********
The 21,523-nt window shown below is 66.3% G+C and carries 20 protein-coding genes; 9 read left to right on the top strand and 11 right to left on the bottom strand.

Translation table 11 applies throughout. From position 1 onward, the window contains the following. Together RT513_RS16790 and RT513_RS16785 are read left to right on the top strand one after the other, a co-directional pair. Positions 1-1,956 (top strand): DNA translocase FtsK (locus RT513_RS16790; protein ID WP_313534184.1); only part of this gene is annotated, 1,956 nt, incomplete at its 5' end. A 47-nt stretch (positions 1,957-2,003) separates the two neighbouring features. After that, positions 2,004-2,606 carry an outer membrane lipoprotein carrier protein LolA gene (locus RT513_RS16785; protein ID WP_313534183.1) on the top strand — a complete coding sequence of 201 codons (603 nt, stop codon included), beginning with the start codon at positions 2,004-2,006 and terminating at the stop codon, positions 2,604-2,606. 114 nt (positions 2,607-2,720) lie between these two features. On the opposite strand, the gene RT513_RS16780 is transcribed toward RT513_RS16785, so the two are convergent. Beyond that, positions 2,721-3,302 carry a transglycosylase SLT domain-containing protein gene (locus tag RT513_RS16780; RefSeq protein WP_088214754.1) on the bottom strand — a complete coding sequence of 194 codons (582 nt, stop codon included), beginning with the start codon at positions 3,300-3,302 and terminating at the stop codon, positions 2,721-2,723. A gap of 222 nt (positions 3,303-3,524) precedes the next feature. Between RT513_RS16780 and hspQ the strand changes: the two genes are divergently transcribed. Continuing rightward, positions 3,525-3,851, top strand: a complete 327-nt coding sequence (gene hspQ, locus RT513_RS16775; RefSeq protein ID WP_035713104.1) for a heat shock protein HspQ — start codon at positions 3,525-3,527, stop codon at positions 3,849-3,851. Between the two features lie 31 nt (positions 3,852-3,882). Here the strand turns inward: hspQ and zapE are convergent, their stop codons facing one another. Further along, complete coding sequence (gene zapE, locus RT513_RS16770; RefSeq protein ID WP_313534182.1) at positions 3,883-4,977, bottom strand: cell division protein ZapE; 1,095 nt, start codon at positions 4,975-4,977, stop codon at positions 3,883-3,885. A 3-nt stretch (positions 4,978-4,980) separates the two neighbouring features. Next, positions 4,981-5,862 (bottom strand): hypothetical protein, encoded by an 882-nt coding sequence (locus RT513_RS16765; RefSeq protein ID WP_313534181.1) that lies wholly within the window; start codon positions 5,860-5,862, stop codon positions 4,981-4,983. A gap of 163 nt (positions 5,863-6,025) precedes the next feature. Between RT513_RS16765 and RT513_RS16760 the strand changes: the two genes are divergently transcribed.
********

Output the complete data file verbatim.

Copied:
The 21,523-nt window shown below is 66.3% G+C and carries 20 protein-coding genes; 9 read left to right on the top strand and 11 right to left on the bottom strand.

Translation table 11 applies throughout. From position 1 onward, the window contains the following. Together RT513_RS16790 and RT513_RS16785 are read left to right on the top strand one after the other, a co-directional pair. Positions 1-1,956 (top strand): DNA translocase FtsK (locus RT513_RS16790; protein ID WP_313534184.1); only part of this gene is annotated, 1,956 nt, incomplete at its 5' end. A 47-nt stretch (positions 1,957-2,003) separates the two neighbouring features. After that, positions 2,004-2,606 carry an outer membrane lipoprotein carrier protein LolA gene (locus RT513_RS16785; protein ID WP_313534183.1) on the top strand — a complete coding sequence of 201 codons (603 nt, stop codon included), beginning with the start codon at positions 2,004-2,006 and terminating at the stop codon, positions 2,604-2,606. 114 nt (positions 2,607-2,720) lie between these two features. On the opposite strand, the gene RT513_RS16780 is transcribed toward RT513_RS16785, so the two are convergent. Beyond that, positions 2,721-3,302 carry a transglycosylase SLT domain-containing protein gene (locus tag RT513_RS16780; RefSeq protein WP_088214754.1) on the bottom strand — a complete coding sequence of 194 codons (582 nt, stop codon included), beginning with the start codon at positions 3,300-3,302 and terminating at the stop codon, positions 2,721-2,723. A gap of 222 nt (positions 3,303-3,524) precedes the next feature. Between RT513_RS16780 and hspQ the strand changes: the two genes are divergently transcribed. Continuing rightward, positions 3,525-3,851, top strand: a complete 327-nt coding sequence (gene hspQ, locus RT513_RS16775; RefSeq protein ID WP_035713104.1) for a heat shock protein HspQ — start codon at positions 3,525-3,527, stop codon at positions 3,849-3,851. Between the two features lie 31 nt (positions 3,852-3,882). Here the strand turns inward: hspQ and zapE are convergent, their stop codons facing one another. Further along, complete coding sequence (gene zapE, locus RT513_RS16770; RefSeq protein ID WP_313534182.1) at positions 3,883-4,977, bottom strand: cell division protein ZapE; 1,095 nt, start codon at positions 4,975-4,977, stop codon at positions 3,883-3,885. A 3-nt stretch (positions 4,978-4,980) separates the two neighbouring features. Next, positions 4,981-5,862 (bottom strand): hypothetical protein, encoded by an 882-nt coding sequence (locus RT513_RS16765; RefSeq protein ID WP_313534181.1) that lies wholly within the window; start codon positions 5,860-5,862, stop codon positions 4,981-4,983. A gap of 163 nt (positions 5,863-6,025) precedes the next feature. Between RT513_RS16765 and RT513_RS16760 the strand changes: the two genes are divergently transcribed.